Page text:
setting, I would chose to hunt in a Discrimination Pattern with all the
notches set to accept. I refer to this as zero discrimination because it is a
Discrimination Pattern that is not rejecting any notch segments.
I like using zero discrimination in a Pattern for two reasons:
Reason one...
Running in a Discrimination Pattern with zero discrimination more
accurately identifies deep iron as a ferrous target, compared to the
All Metal. In other words, deep iron gives fewer +48 signals in a zero
Discrimination Pattern than it does in the All Metal. Again, I believe this
reinforces my circular discrimination theory mentioned previously, as
properties assigned to a specific notch segment are the only target
properties you will detect.
an old
Found in
hurch
country c
d
and a yar
Understanding your X-TERRA - Final Words
86
In All Metal, those deep iron targets are more likely to bounce between the most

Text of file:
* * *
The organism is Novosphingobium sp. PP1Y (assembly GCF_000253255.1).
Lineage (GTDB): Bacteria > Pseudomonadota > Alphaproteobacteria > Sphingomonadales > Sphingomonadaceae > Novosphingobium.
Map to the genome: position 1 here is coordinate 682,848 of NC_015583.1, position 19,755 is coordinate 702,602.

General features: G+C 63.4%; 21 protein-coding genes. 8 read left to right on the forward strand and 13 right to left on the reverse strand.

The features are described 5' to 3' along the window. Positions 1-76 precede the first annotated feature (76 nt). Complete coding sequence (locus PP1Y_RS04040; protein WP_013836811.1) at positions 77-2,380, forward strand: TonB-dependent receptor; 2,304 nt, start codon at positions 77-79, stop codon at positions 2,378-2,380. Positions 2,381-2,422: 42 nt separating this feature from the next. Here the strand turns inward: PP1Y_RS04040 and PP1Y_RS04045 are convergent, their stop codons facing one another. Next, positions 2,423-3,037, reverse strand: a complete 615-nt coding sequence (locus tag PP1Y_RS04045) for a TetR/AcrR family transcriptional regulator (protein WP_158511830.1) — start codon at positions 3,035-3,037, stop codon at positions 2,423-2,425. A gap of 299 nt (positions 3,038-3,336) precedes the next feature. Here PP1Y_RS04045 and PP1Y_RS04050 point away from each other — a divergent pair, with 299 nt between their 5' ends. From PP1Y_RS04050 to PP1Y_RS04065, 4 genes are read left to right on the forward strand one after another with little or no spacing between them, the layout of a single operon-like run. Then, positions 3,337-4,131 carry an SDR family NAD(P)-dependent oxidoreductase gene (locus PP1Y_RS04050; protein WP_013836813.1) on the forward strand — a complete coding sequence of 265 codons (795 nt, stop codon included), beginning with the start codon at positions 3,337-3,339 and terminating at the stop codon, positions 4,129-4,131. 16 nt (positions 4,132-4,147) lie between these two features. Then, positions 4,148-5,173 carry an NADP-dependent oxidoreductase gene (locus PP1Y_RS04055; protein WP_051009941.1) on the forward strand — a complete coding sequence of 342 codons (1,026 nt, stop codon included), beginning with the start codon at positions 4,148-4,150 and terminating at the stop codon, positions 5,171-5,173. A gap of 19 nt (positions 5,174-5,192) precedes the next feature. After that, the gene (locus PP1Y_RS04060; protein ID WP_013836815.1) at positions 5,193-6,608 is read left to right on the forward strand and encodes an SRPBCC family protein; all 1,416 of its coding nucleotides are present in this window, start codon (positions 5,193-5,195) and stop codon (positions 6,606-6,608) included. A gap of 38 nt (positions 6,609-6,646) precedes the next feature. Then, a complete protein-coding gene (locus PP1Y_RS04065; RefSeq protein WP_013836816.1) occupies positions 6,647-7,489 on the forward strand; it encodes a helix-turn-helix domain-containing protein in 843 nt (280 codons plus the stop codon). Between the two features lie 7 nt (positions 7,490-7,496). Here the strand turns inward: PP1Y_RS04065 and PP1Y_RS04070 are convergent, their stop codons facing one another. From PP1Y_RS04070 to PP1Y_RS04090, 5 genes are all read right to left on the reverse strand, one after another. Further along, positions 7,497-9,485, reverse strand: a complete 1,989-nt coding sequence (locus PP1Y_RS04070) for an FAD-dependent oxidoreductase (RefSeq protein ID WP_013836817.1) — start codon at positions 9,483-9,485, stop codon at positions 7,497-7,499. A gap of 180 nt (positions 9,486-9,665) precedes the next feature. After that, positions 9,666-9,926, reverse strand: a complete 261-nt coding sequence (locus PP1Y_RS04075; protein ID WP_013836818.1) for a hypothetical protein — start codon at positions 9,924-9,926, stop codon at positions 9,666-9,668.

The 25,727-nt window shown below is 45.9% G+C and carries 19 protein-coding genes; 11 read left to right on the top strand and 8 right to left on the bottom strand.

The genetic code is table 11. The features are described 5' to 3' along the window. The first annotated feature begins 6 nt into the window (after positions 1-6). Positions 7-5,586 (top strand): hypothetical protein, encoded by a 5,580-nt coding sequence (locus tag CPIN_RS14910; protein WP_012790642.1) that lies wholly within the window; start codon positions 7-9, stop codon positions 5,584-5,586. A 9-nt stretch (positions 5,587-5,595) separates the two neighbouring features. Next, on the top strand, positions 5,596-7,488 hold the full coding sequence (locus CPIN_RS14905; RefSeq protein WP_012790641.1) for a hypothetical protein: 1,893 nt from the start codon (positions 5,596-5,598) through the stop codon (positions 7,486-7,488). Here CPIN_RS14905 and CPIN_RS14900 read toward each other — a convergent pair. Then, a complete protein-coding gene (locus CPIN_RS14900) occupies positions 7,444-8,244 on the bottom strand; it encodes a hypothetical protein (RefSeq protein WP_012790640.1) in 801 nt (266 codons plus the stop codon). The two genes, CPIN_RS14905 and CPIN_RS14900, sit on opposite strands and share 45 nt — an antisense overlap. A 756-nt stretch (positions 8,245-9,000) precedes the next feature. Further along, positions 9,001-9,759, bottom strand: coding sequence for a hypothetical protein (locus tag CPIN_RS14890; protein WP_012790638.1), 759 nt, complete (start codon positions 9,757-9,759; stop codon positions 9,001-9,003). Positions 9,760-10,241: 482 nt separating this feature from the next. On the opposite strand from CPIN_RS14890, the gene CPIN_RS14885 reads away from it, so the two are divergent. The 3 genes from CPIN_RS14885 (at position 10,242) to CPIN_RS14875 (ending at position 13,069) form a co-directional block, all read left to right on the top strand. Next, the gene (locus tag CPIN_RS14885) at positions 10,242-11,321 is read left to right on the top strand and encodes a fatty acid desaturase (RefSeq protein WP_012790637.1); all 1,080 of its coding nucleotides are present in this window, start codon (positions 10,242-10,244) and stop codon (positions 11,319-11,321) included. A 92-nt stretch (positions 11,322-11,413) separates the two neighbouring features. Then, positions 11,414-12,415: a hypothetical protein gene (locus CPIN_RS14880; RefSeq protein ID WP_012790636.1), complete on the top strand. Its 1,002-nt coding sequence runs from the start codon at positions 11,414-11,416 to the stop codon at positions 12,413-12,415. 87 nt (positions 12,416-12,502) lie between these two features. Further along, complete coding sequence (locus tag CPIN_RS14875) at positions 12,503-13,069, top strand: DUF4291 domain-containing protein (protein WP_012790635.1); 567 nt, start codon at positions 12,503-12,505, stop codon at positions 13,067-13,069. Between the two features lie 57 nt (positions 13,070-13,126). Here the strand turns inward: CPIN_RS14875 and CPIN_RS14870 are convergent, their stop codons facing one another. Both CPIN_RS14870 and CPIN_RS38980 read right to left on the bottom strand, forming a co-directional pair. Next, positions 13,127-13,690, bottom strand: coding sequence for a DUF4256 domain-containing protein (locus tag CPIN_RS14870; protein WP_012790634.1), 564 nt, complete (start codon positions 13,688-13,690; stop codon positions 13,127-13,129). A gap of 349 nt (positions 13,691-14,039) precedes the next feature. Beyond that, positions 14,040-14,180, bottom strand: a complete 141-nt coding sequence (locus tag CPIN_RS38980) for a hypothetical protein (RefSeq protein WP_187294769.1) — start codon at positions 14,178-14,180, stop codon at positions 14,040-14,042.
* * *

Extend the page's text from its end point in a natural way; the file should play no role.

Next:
conductive reading of +48 and the most ferrous reading of -8. Having a specific notch
segment established to accept the most ferrous property values (-8) results in less
TID bouncing (-8 to +48 ) on deep iron targets. X-TERRA users will find that the higher
frequency coils produce more “wrap around” signals than lower frequency coils. This is
due to the fact that the higher frequency coils expand the TID range for low conductive
targets, but compress the TID range of higher conductive targets. Since the highest
notch segment of the X-TERRA 505, 70 and 705 is “tighter” (by design) than the other
notch segments, you can greatly reduce the effects of deeply buried iron by rejecting
the +48 notch segment.
er finds
Some silv
h my
made wit
etector.
Minelab d
Reason two...
When you turn the X-TERRA on, all the settings you used the last time you hunted are
saved, with one exception. It will not turn back on to All Metal. It always sets up in the